Metro riders may soon have to wait a bit longer for a train, but won’t have to worry about the mass transit system closing down earlier than usual. The changes come as Metro faces a massive budget gap.
“With the dramatic decline in passengers and fare revenue, our service and financial model has been thrown out of balance,” said Metro Board member Steve McMillin.
Under a revised budget adopted by the board Thursday, rail service would become slightly less frequent, but the rail system would maintain an 11 p.m. closing time. An earlier proposal would have had Metrorail close at 9 p.m. Sunday through Thursday.
Under the newly adopted plan, Red Line trains would run every six minutes on weekdays and every 12 minutes on weekends. On all other lines, trains would run every 12 minutes on weekdays and every 15 minutes on weekends, according to Metro.
Service would actually improve on 20 bus lines under the plan. The changes will take effect in February.
Faced with a $176.5 million budget gap, Metro is also hoping to avoid layoffs with buyouts for retirement-age workers. “Basically, we’re offering $15,000 if you were to retire now,” Metro General Manager Paul Wiedefeld said.
In a statement, Amalgamated Transit Union Local 689 President Raymond Jackson said, “It is clear that WMATA is rushing to cut service and lay off employees, especially when there is a great possibility for additional funding under the incoming Biden/Harris administration.”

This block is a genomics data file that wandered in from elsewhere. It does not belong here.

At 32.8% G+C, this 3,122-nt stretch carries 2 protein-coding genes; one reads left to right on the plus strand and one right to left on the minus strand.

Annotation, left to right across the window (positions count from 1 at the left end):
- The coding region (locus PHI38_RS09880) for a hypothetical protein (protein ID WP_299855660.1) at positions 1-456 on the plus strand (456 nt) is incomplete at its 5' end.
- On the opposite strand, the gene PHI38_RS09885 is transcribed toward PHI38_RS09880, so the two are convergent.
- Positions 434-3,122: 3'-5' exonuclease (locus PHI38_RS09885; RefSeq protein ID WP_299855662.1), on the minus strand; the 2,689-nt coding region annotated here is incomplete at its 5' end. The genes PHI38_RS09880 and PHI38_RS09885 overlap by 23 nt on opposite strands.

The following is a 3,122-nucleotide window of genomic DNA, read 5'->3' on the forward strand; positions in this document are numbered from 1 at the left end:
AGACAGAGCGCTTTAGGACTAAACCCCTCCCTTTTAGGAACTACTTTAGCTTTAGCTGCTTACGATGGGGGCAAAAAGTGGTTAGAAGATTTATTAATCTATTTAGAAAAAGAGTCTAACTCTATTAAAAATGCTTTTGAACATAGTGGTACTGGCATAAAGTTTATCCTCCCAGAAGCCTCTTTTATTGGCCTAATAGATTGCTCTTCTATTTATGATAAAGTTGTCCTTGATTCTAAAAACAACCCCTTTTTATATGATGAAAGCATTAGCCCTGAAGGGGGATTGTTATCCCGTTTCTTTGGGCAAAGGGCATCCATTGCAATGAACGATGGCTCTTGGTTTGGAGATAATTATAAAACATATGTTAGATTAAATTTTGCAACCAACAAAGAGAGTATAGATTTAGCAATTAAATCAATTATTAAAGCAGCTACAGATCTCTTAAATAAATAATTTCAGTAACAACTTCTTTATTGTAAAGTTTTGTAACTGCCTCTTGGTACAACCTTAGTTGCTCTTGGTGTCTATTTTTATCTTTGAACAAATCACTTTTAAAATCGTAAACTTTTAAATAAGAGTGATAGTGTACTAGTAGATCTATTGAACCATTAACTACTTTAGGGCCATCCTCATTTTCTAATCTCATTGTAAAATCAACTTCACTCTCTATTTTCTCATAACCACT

2 Metro stations to be renamed
Also Thursday, the Metro Board voted to rename two Metro stations.
Tysons Corner is changing to Tysons in Virginia, and Prince George’s Plaza will become Hyattsville Crossing in Maryland.
Prince George’s Plaza is an outdated name for a shopping center, while work has been ongoing to drop the “Corner” from Tysons Corner when referring to the area.
Fairfax County and Prince George’s County requested the changes, respectively.
The name changes will happen when new signage is installed as passenger service on Phase Two of the Silver Line begins. A majority of those surveyed by Metro said they preferred the existing station names to the proposed ones.